If You Thought the McGregor Fight Was a Disaster, His Whiskey Is Worse
McGregor, returning to the octagon for the first time in two years, unfortunately discovered, along with millions of UFC fans, that his athletic talents had not quite evolved much in the fashion of that million-dollar Macallan—or of even such lesser fare as, say, celebrity spirits: Marilyn Manson’s Mansinthe for example, or George Clooney’s $1 billion Casamigos Tequila, Danny Devito’s Limoncello, Dan Akroyd’s Crystal Head Vodka, Ryan Reynolds’ Aviation Gin, Matthew McConaughey’s Longbranch Bourbon, Bob Dylan’s Heaven’s Door Whiskey, my fellow Canadian countryman Drake and his Virginia Black American Whiskey, or even Justin Timberlake’s Sauza 901 Tequila.
No, to encapsulate McGregor’s performance, there needed to be a new 750-milliliter bottle of celebrity-endorsed spirit on the market: triple-distilled, aged three years, and bottled in Ireland for that purpose. Enter Proper Twelve, “paying tribute to where it all began” for McGregor. “Dublin 12” is the postal code for the Crumlin area of Dublin where the fighter grew up. The bottle copy assures it’s a “proper Irish whiskey that’s true to Ireland … a proper salute to all.”
McGregor announced his new whiskey to coincide with the announcement of his first fight since he lost to Floyd Mayweather. The fighter declared, “I learned the values of loyalty and hard work. I respect other Irish whiskeys, but I am coming in strong, with passion and with purpose. I am the founder of this company, and I am going to give it my all.”
UFC president Dana White, fresh after signing McGregor to a lucrative six-fight deal, including this past weekend’s UFC 229, publicly stated to TMZ that McGregor’s possible nine-figure paydays could pale in comparison to the proceeds awaiting him in the multibillion-dollar, celebrity-endorsed spirit industry.
“The last thing he needs to worry about is his check,” said White. “The whiskey thing is probably going to make this kid a billion dollars. They can’t keep his Proper Twelve whiskey, they can’t keep it off the shelves. It’s flying off the shelves. All the casinos around here are not only serving it, selling it. He’s killing it, and good for him.”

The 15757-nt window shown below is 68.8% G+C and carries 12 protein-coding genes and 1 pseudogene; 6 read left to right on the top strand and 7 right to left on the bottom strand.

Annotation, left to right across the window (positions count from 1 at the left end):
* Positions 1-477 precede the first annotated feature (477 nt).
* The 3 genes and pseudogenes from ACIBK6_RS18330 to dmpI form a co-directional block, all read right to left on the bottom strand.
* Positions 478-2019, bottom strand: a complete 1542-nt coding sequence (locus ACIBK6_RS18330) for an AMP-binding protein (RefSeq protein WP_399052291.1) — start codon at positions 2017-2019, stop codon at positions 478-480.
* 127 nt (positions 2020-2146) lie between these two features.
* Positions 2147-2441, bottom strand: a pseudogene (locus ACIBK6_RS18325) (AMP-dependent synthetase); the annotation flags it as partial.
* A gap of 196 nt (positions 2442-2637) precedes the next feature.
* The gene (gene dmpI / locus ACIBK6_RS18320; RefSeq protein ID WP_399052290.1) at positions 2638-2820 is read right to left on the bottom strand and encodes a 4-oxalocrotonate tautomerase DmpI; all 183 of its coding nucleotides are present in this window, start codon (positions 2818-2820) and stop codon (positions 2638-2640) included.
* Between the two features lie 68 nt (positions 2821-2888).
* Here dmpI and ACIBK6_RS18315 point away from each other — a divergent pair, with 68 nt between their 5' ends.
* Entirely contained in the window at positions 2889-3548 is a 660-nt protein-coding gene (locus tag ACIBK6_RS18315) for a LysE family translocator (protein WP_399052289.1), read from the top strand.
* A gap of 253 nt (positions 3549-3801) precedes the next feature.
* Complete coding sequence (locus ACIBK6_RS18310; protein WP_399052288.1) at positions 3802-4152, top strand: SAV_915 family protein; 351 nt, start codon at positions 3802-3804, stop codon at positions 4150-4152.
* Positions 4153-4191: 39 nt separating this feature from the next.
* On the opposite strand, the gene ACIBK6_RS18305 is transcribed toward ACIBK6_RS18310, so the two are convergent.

Two hours before McGregor tapped-out in the fourth round with Nurmagomedov’s arm wrapped around his neck, denying any circulation to his brain, I opened the bottle Bloomberg had sent to my apartment and began pouring it for my invited guests, people modestly knowledgeable about an array of whiskeys they had enjoyed over the years. This was also the first time anyone in attendance had sat through an entire UFC pay-per-view event. I asked if the initial imbibing could proceed one-at-a-time, clockwise around the room, allowing each participant to ruminate, for better or ill, on their experience with the whiskey.
All eyes took the measure of the first guinea pig as he raised a glass to his lips; after the noticeably unpleasant reaction to the first sip, we watched him return it promptly to the table, then push it safely distant, rendering the advertised “hints of vanilla, honey-like sweetness and toasted wood” helpless to accost him further.
It was inauspicious, yet it increased our anticipation of the next taster.
“Well?” I asked Earnie Gardner, private investigator, preferring to keep an open mind.
“I’d rather tap out than go another round with that vile, undrinkable sh--. Sorry, Conor, I mean sh-te.”
Further tasting notes from my informal panel included “watered-down,” “obviously artificially colored,” and “notes of turpentine interlaced with the musk from a crowded, poorly-maintained Turkish bathhouse sauna.”
Kurt Emhoff, entertainment attorney and boxing manager to several world champions, offered the lone potentially complimentary assessment after the undercard had concluded. “I don’t even drink and am a complete lightweight, but after four shots, I can’t even feel anything from this stuff. It’s as weak as McGregor’s take-down defense. I’m gonna have another! What’s the difference?”
Two additional guests arrived late, so a blind taste-test was devised, deploying some Jameson and a mournful bottle of nearly empty Evan Williams Kentucky bourbon that some previous tenant had abandoned in the cupboard. Proper Twelvefared no better against this competition than “The Notorious” McGregor did against “The Eagle” from Dagestan and his unrelenting ground game.
After the melee that ensued in Las Vegas after McGregor tapped out, one deeply moral question lingered in the room: Held at gunpoint, would one rather procure another bottle of utterly forgettable Proper Twelve whiskey ($34.99) or spend approximately twice as much ($65) on the next likely Conor McGregor-headlined pay-per-view extravaganza? You are destined to reap a hauntingly similar, overpriced, wrenching hangover, regardless of which you choose. It is possible that the agonized feeling in your brain is similar to how Conor McGregor felt the morning after his loss. In that sense alone, Proper Twelve offers an authentic representation of its creator’s impact.
©2018 Bloomberg L.P.